ALY: Sorry, so because you can’t get a co-payment through you have to cut ABC jobs, is that it?

FRYDENBERG: No, no, because we’ve inherited debt levels rising to $667 billion dollars, that is why.

LEIGH: It’s because they’ve cut back on the revenue base Waleed. They’ve gotten rid of the carbon price, they’ve gotten rid of sensible savings on taxing multinationals and people with more than $2 million dollars in the superannuation accounts. The decisions made by the Abbott Government have blown a hole in the budget and they’re taking it out on ABC listeners, taking one dollar in twenty out of a great national institution in a flagrant breach of a pre-election promise. I mean this is a Prime Minister who has broken more promises than Pinocchio. He has gone over the top in breaking promises and this one is going to have people going out into the streets. 

FRYDENBERG: I was just saying it’s fine for Andrew to keep saying he’s against our spending cuts, but he’s got to put up his own alternative. Otherwise, this deficit which is rising all the time is going to have to be met by taxes.

LEIGH: I’m very happy to do that. So let’s get rid of the unfair parental leave scheme. $20 billion dollars so millionaire-mums can be paid $50,000 to have a baby.

FRYDENBERG: That does have a revenue-stream attached to it though, Andrew Leigh, we have to acknowledge that. We’re talking about the structural deficit.

LEIGH: It’s a clear spending program which is out of step with the values of Australia. We have a fair parental leave scheme, we don’t need an unfair one.

ALY: I want to hit pause there because I’ve got to go to headlines but I don’t want you to go away because I’m enjoying this too much and I want to talk about renewable energy. So can you hang on for just a second?

LEIGH: Absolutely.

ALY: Oh good, I love it. If you’d said no…

FRYDENBERG: Unity ticket.

ALY: On this and absolutely nothing else. Andrew Leigh and Josh Frydenburg are my guests. We must go to the news desk though and get some headlines right now because Colin Denovan is waiting for us.

[News break]

ALY: Waleed Aly with you for drive and wonderful still to have the company of Andrew Leigh and Josh Frydenburg because they’ve decided to do a bit of overtime, unpaid of course. Everyone’s got to do their bit guys so that’s the way it’s going to work. We’ve got to take a cut, you’ve got to take a cut. Let’s talk renewable energy. Because what we haven’t spoken about actually with the whole G20 is climate change. Even though there was a lot of focus on the fact that the Australian Government didn’t want to talk about climate change as much the other countries of the world, renewable energy though specifically, the Renewable Energy Target, the fact there is no agreement on this, the fact that Labor has now walked away from the negotiation when the world is clearly moving in the direction that means renewable energy is going to become a much more competitive industry. Don’t we have to put this behind us now and recognise that there is an economic imperative to invest in this seriously? Josh, let’s start with you.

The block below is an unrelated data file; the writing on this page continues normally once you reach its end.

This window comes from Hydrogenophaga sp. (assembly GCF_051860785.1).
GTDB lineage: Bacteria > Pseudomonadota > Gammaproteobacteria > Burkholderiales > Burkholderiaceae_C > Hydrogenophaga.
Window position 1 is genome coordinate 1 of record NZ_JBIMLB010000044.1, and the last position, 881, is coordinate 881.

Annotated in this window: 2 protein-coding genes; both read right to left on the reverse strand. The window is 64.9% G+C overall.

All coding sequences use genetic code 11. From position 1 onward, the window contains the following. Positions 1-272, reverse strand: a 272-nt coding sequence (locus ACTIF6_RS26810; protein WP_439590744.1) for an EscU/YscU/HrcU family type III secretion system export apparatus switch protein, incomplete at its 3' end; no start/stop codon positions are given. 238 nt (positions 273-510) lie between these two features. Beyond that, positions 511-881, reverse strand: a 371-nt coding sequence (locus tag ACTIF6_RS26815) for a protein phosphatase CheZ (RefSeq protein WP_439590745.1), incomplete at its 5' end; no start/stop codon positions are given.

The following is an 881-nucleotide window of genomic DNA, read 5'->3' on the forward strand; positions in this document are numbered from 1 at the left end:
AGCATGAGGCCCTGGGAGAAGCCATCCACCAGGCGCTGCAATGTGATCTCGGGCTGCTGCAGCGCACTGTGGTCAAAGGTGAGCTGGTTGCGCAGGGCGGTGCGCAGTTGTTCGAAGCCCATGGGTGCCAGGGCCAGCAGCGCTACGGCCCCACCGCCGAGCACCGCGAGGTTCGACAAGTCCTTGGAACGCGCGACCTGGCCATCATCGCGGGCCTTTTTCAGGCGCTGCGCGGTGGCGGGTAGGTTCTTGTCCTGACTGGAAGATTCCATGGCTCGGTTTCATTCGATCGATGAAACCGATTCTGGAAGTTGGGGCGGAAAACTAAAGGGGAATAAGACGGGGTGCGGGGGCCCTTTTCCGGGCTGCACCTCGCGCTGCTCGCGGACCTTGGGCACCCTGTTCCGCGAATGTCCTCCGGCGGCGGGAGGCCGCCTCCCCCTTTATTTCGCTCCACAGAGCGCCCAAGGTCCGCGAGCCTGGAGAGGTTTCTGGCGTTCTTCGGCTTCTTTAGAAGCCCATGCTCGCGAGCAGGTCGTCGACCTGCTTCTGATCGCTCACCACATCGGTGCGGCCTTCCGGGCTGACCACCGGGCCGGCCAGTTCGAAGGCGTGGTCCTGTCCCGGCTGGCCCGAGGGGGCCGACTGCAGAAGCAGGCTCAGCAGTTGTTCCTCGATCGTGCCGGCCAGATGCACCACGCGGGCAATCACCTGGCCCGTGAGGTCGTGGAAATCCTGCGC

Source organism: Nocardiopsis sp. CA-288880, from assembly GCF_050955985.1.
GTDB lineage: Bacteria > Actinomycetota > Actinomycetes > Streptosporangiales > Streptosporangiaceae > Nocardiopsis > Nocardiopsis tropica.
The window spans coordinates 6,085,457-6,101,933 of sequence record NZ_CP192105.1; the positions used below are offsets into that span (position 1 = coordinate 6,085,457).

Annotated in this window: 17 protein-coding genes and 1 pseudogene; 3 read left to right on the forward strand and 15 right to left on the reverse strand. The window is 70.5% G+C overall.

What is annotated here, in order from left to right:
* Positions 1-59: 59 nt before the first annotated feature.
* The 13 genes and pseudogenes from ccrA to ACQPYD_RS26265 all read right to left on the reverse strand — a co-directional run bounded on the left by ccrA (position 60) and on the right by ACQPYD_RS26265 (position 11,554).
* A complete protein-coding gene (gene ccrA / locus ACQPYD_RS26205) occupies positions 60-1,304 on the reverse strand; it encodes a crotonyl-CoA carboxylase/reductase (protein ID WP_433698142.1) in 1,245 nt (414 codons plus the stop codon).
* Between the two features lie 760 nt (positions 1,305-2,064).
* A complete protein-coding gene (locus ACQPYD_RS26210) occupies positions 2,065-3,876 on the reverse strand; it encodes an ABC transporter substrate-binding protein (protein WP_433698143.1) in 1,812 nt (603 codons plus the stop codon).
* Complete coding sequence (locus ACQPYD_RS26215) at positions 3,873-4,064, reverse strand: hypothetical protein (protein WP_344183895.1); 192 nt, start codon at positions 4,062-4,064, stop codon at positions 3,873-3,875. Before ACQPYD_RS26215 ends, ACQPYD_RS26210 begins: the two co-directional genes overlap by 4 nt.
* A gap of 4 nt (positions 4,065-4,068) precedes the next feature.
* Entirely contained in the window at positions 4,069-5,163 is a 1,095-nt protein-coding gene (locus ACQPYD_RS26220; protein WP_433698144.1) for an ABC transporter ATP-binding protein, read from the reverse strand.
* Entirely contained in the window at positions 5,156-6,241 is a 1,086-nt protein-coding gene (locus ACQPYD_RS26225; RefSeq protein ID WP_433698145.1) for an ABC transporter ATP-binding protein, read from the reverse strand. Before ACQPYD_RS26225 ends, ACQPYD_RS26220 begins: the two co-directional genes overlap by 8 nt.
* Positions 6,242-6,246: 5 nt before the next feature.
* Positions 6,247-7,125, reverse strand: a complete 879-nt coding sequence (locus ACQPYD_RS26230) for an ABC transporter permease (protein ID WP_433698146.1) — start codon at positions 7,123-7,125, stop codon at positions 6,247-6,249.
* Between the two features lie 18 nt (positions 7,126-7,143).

FRYDENBERG: I’m very supportive of the Renewable Energy Target and we were very disappointed that Labor walked away from negotiations that we were entering into in good faith and we wanted to see the continuation of the 20 per cent renewable energy target. But our point was consumption with energy consumption falling here in Australia, we wanted it to be a real 20 per cent target. So I think renewable energy is absolutely vital, we want to sign up to the Renewable Energy Target. We’ve just got a $2.5 billion dollars’ worth of direct action programs through the Senate, that’s exciting. Sure, the agreement between China and the US is a significant agreement, we welcome that. But we also point out that China will continue to increase its emission over the next sixteen years and after the recent congressional elections in the United States, Barack Obama is not going to get a national ETS or a national carbon tax…